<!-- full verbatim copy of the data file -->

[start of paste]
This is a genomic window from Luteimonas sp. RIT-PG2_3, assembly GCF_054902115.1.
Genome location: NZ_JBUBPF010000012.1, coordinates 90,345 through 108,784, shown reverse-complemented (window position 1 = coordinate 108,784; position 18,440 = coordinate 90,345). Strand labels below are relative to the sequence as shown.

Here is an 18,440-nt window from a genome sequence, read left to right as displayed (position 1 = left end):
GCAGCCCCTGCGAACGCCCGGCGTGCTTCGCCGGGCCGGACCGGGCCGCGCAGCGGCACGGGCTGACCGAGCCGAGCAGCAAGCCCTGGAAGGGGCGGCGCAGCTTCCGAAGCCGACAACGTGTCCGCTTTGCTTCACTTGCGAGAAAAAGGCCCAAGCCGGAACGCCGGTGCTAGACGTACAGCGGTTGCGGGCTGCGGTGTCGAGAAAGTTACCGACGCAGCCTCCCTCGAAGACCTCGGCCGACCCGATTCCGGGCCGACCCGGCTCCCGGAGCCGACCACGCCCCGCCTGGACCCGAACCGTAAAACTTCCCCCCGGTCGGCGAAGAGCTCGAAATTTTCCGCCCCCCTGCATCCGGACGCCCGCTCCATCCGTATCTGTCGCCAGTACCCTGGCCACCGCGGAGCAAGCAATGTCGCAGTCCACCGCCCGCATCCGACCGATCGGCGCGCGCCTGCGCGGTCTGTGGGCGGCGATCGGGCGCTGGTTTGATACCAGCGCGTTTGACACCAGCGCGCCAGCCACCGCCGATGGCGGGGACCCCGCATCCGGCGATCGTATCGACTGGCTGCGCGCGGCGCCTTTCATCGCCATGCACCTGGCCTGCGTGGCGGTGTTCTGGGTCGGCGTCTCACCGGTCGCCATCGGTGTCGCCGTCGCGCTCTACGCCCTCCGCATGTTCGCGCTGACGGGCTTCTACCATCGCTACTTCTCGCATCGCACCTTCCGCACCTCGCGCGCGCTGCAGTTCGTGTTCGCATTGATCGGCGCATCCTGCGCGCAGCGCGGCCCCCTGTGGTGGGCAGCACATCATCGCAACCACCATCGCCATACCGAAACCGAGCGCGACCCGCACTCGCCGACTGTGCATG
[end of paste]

This is a genomic window from Luteimonas sp. RIT-PG2_3, assembly GCF_054902115.1.
Genome location: NZ_JBUBPF010000012.1, coordinates 90,345 through 108,784, shown reverse-complemented (window position 1 = coordinate 108,784; position 18,440 = coordinate 90,345). Strand labels below are relative to the sequence as shown.

Here is an 18,440-nt window from a genome sequence, read left to right as displayed (position 1 = left end):
GCAGCCCCTGCGAACGCCCGGCGTGCTTCGCCGGGCCGGACCGGGCCGCGCAGCGGCACGGGCTGACCGAGCCGAGCAGCAAGCCCTGGAAGGGGCGGCGCAGCTTCCGAAGCCGACAACGTGTCCGCTTTGCTTCACTTGCGAGAAAAAGGCCCAAGCCGGAACGCCGGTGCTAGACGTACAGCGGTTGCGGGCTGCGGTGTCGAGAAAGTTACCGACGCAGCCTCCCTCGAAGACCTCGGCCGACCCGATTCCGGGCCGACCCGGCTCCCGGAGCCGACCACGCCCCGCCTGGACCCGAACCGTAAAACTTCCCCCCGGTCGGCGAAGAGCTCGAAATTTTCCGCCCCCCTGCATCCGGACGCCCGCTCCATCCGTATCTGTCGCCAGTACCCTGGCCACCGCGGAGCAAGCAATGTCGCAGTCCACCGCCCGCATCCGACCGATCGGCGCGCGCCTGCGCGGTCTGTGGGCGGCGATCGGGCGCTGGTTTGATACCAGCGCGTTTGACACCAGCGCGCCAGCCACCGCCGATGGCGGGGACCCCGCATCCGGCGATCGTATCGACTGGCTGCGCGCGGCGCCTTTCATCGCCATGCACCTGGCCTGCGTGGCGGTGTTCTGGGTCGGCGTCTCACCGGTCGCCATCGGTGTCGCCGTCGCGCTCTACGCCCTCCGCATGTTCGCGCTGACGGGCTTCTACCATCGCTACTTCTCGCATCGCACCTTCCGCACCTCGCGCGCGCTGCAGTTCGTGTTCGCATTGATCGGCGCATCCTGCGCGCAGCGCGGCCCCCTGTGGTGGGCAGCACATCATCGCAACCACCATCGCCATACCGAAACCGAGCGCGACCCGCACTCGCCGACTGTGCATG